The racial tension in our country is distressing and heart-numbing. I hesitated to speak to anyone about it for fear of my words sounding trite and appearing impotent. When I learned of the shootings of Keith Scott and Terence Crutcher, I offered a prayer to our Father. When my son called me asking me to help him make sense of the shootings, I offered a prayer to our good, good Father.
Given the recent spasms of violence in our world, I understand why people are cynical and find it difficult to have optimism. But, despite all that we see going on around us, I believe we can dream and hope for a better tomorrow.
Violence! Violence! Before I pronounced the benediction in our first worship gathering yesterday, it had happened again. Someone said to me: “It happened again. There has been another police shooting. This time in Baton Rouge, Louisiana. Three officers were shot and killed and three more wounded.” My only response was, “Lord, please have mercy on us.” What do we do? How do we move forward?
After I had become a believer in Jesus, I wrestled with many questions. However, the one issue I dealt with more than any was: Can I lose my salvation? This question haunted me and dealt a severe and vicious blow to my spiritual confidence. Why did I think this way? Were my fears justified?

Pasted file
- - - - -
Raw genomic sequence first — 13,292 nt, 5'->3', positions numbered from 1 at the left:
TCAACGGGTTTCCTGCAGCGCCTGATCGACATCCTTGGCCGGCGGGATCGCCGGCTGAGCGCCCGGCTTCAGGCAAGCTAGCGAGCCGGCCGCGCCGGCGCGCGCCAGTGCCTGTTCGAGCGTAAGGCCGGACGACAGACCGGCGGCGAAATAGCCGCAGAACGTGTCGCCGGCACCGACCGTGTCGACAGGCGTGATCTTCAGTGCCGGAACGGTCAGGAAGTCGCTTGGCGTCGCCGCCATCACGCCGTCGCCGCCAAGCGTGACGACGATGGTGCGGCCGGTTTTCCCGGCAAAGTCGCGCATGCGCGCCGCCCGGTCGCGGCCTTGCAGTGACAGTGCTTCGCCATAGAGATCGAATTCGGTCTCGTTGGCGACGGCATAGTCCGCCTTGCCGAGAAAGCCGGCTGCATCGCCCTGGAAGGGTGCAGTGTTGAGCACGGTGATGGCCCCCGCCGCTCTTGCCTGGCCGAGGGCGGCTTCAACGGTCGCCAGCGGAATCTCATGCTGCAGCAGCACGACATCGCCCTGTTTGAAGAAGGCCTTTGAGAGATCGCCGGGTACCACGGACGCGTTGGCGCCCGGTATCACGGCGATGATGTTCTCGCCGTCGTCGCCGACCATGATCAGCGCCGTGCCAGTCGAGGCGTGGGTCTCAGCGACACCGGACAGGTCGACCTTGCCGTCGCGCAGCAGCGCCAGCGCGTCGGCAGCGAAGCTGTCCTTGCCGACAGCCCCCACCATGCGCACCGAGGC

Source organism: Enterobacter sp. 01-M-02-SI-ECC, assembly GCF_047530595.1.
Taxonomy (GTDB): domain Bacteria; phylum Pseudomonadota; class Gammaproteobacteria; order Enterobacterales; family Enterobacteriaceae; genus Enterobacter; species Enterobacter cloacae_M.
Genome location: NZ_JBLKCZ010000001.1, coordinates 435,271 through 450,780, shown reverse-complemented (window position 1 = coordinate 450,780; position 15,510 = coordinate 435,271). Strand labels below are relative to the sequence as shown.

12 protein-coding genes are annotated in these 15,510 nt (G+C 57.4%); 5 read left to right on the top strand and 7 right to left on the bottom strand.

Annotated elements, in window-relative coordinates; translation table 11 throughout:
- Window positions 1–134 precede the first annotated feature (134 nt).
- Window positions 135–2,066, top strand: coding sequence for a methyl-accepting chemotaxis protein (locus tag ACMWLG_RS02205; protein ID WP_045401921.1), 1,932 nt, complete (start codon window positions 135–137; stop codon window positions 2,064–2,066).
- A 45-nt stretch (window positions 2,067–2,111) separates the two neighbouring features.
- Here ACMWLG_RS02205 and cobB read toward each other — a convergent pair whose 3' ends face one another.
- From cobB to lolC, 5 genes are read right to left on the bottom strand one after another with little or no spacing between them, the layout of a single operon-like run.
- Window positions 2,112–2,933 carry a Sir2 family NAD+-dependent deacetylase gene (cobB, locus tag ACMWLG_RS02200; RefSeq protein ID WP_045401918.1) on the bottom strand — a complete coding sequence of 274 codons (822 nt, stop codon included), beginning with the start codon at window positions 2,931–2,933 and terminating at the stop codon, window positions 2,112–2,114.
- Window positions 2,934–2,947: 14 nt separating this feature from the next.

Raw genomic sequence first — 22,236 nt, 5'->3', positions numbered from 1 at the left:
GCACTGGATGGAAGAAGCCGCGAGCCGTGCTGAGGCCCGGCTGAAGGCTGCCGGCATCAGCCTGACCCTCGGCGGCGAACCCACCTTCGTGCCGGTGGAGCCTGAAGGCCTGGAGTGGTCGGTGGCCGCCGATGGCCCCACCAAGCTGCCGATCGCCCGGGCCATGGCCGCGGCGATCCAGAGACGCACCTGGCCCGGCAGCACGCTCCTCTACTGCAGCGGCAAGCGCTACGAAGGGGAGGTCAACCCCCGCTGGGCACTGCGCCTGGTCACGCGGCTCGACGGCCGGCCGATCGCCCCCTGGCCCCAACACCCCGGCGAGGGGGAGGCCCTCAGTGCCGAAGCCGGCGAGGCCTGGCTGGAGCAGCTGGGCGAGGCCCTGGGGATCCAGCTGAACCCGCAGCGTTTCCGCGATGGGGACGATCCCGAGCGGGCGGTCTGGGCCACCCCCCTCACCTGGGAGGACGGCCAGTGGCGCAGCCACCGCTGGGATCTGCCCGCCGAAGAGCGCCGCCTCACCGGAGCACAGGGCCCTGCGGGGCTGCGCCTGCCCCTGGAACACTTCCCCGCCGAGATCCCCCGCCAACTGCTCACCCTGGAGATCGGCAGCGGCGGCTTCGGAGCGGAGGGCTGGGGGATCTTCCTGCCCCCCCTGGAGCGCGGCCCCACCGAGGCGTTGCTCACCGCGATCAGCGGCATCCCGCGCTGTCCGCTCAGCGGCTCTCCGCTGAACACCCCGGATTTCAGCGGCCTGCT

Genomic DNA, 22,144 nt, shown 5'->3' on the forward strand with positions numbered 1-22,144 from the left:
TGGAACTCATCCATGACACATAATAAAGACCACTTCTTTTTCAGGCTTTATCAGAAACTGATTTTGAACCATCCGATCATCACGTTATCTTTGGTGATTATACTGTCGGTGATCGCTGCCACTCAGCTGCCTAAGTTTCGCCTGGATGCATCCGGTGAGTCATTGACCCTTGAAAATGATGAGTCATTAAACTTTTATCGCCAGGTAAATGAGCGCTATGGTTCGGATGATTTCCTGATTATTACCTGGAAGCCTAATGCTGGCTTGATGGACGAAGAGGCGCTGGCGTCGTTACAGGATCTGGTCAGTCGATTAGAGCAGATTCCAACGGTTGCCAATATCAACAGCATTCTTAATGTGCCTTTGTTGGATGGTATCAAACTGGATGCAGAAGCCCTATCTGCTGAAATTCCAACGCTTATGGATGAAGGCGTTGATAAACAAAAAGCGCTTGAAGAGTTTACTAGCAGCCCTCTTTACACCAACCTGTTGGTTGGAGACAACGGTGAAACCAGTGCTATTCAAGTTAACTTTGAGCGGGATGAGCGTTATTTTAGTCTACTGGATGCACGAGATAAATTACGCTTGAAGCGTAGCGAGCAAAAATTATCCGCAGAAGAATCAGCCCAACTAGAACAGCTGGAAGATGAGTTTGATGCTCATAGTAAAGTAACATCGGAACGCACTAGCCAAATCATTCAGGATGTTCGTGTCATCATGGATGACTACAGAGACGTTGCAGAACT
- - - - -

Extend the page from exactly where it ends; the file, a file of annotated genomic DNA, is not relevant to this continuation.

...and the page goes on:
As I ambled into the house Tuesday night, I was met with: “Dad, it happened again.” Out of curiosity, I queried: “What happened again, son.” With a tinge of anger, shock and sadness, Marvin Jr. said: “Two white police officers shot another black man.” Inherent in his relaying this information was a cry for a village talk – wisdom in the midst of confusion and questions. What should and could I say to my 19-year-old black son?
As I heard about the disgusting and outrageous tragedy this morning, at Pulse nightclub in Orlando, my heart sank, and I began to weep – 50 dead and 53 injured. This mass shooting is the deadliest in United States history. The shooter has been identified as Omar Mir Seddique Mateen and officials have identified it as a terrorist attack. As I am sitting here with my family, listening and watching the reports come in, I am asking: How should Christians respond to this tragedy?
Besides snakes, rats (big Chicago rats), spiders, skunks, getting stranded in the ocean without a life raft, my plane crashing, something terrible happening to my wife and kids, and country bluegrass being heaven’s music for all eternity, (People, I am all messed up), I think I am most afraid of dying without accomplishing God’s purpose for my life. What is your greatest fear (s), and what do you do when it comes creeping into your life? When fear comes, you attack it with a proven strategy.